But beginning with Sonnet CXXVII Shakespeare speaks of his “mistress.” And in the most astonishing way:
My mistress' eyes are nothing like the sun;
Coral is far more red, than her lips red:
If snow be white, why then her breasts are dun;
If hairs be wires, black wires grow on her head.
I have seen roses damasked, red and white,
But no such roses see I in her cheeks;
And in some perfumes is there more delight
Than in the breath that from my mistress reeks.
I love to hear her speak, yet well I know
That music hath a far more pleasing sound:
I grant I never saw a goddess go,
My mistress, when she walks, treads on the ground.
Isn’t that surprising? And there is more of it – much more!
In faith I do not love thee with mine eyes,
For they in thee a thousand errors note;
But 'tis my heart that loves what they despise,
Who, in despite of view, is pleased to dote.
Nor are mine ears with thy tongue's tune delighted;
Nor tender feeling, to base touches prone,
Nor taste, nor smell, desire to be invited
To any sensual feast with thee alone:
But my five wits nor my five senses can
Dissuade one foolish heart from serving thee,
Who leaves unswayed the likeness of a man,
Thy proud heart's slave and vassal wretch to be:
Only my plague thus far I count my gain,
That she that makes me sin awards me pain.
On and on he goes in this vein:
My love is as a fever longing still,
For that which longer nurseth the disease;
Feeding on that which doth preserve the ill,
The uncertain sickly appetite to please.
My reason, the physician to my love,
Angry that his prescriptions are not kept,
Hath left me, and I desperate now approve
Desire is death, which physic did except.
Past cure I am, now Reason is past care,
And frantic-mad with evermore unrest;
My thoughts and my discourse as madmen's are,
At random from the truth vainly expressed;
For I have sworn thee fair, and thought thee bright,
Who art as black as hell, as dark as night.
Unbelievably, in Sonnet CXXXVII Shakespeare speaks of his woman as “the bay where all men ride,” and “the wide world’s common place.”
Let’s be plain and honest about this. Shakespeare certainly was. What does he mean by “the bay where all men ride?” Can anyone say? And what is he saying with “the wide world’s common place?” Don’t be shy. Interpret that for us.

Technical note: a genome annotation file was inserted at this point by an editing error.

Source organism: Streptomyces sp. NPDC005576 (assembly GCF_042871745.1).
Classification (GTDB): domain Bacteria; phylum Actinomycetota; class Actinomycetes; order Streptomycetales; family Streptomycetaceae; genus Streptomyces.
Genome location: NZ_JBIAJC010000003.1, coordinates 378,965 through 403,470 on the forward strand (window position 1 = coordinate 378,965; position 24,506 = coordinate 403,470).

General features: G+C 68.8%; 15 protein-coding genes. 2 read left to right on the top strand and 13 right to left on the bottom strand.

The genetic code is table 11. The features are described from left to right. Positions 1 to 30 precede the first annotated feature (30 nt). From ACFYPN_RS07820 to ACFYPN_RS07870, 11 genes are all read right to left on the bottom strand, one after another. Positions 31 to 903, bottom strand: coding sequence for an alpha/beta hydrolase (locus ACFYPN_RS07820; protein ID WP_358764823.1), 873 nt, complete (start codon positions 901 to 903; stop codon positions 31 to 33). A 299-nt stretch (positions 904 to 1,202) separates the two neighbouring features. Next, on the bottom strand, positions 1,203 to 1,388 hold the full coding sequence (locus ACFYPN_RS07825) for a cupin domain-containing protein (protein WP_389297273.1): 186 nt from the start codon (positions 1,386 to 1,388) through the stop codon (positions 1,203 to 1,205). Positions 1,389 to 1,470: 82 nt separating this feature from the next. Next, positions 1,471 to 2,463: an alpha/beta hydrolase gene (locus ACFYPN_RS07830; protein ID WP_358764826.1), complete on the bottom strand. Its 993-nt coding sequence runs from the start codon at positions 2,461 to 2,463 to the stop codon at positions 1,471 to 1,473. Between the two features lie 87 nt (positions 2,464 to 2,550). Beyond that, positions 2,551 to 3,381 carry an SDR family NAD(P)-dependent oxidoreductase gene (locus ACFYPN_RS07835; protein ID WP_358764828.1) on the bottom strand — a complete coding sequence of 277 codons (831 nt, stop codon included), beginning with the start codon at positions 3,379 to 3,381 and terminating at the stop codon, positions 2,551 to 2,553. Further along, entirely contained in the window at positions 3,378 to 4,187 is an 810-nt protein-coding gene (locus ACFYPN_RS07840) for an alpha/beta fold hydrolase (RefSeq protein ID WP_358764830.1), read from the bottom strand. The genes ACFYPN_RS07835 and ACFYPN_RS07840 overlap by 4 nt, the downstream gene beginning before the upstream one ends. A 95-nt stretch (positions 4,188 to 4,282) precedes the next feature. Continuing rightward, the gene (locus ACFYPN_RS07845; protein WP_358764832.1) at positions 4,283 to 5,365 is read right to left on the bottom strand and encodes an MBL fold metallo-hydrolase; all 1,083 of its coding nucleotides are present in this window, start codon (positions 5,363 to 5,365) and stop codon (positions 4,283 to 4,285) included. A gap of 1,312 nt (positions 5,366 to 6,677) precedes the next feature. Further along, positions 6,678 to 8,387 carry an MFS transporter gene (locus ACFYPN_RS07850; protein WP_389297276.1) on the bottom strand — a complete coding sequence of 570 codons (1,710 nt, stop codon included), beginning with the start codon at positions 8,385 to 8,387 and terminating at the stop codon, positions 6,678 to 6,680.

I’ll interpret the next one if you like, if you don’t mind bawdy gestures.
... I do betray
My nobler part to my gross body's treason;
My soul doth tell my body that he may
Triumph in love; flesh stays no farther reason,
But rising at thy name doth point out thee,
As his triumphant prize. Proud of this pride,
He is contented thy poor drudge to be,
To stand in thy affairs, fall by thy side.
No want of conscience hold it that I call
Her love, for whose dear love I rise and fall.
Yes, these are Shakespeare’s Sonnets! He craves - he lusts after - a woman he does not love or even admire. He is disgusted with himself for his sexual enslavement. In the following sonnet, CXXIX, he expresses a profound hatred of sexuality.
The expense of spirit in a waste of shame
Is lust in action: and till action, lust
Is perjured, murderous, bloody, full of blame,
Savage, extreme, rude, cruel, not to trust;
Enjoyed no sooner but despised straight;
Past reason hunted; and no sooner had,
Past reason hated, as a swallowed bait,
On purpose laid to make the taker mad.
Mad in pursuit and in possession so;
Had, having, and in quest to have extreme;
A bliss in proof, and proved, a very woe;
Before, a joy proposed; behind a dream.
All this the world well knows; yet none knows well
To shun the heaven that leads men to this hell.
What do you think of all this? Isn’t it surprising to say the least? But hold on; there is one more surprise: Shakespeare acknowledges that he loves the man more than the woman!
Beshrew that heart that makes my heart to groan
For that deep wound it gives my friend and me!
Is't not enough to torture me alone,
But slave to slavery my sweet'st friend must be?
Yes, Shakespeare’s young lord had an affair with his mistress, and Shakespeare forgave him it.
That thou hast her it is not all my grief,
And yet it may be said I loved her dearly;
That she hath thee is of my wailing chief,
A loss in love that touches me more nearly.
He sums it all up in one of the most famous sonnets, CXLIV:
Two loves I have of comfort and despair,
Which like two spirits do suggest me still:
The better angel is a man right fair,
The worser spirit a woman coloured ill.
To win me soon to hell, my female evil,
Tempteth my better angel from my side,
And would corrupt my saint to be a devil,
Wooing his purity with her foul pride.
And whether that my angel be turned fiend,
Suspect I may, yet not directly tell;
But being both from me, both to each friend,
I guess one angel in another's hell:
Yet this shall I ne'er know, but live in doubt,
Till my bad angel fire my good one out.
So! Are the Sonnets an artificial literary exercise, or a deeply felt personal expression? Granted, in the way I presented the case there is no question of how I feel. Perhaps there is a case to be made for the other point of view, and maybe I’ll make that case on our next cruise. Yes, I’ll do it as an exercise.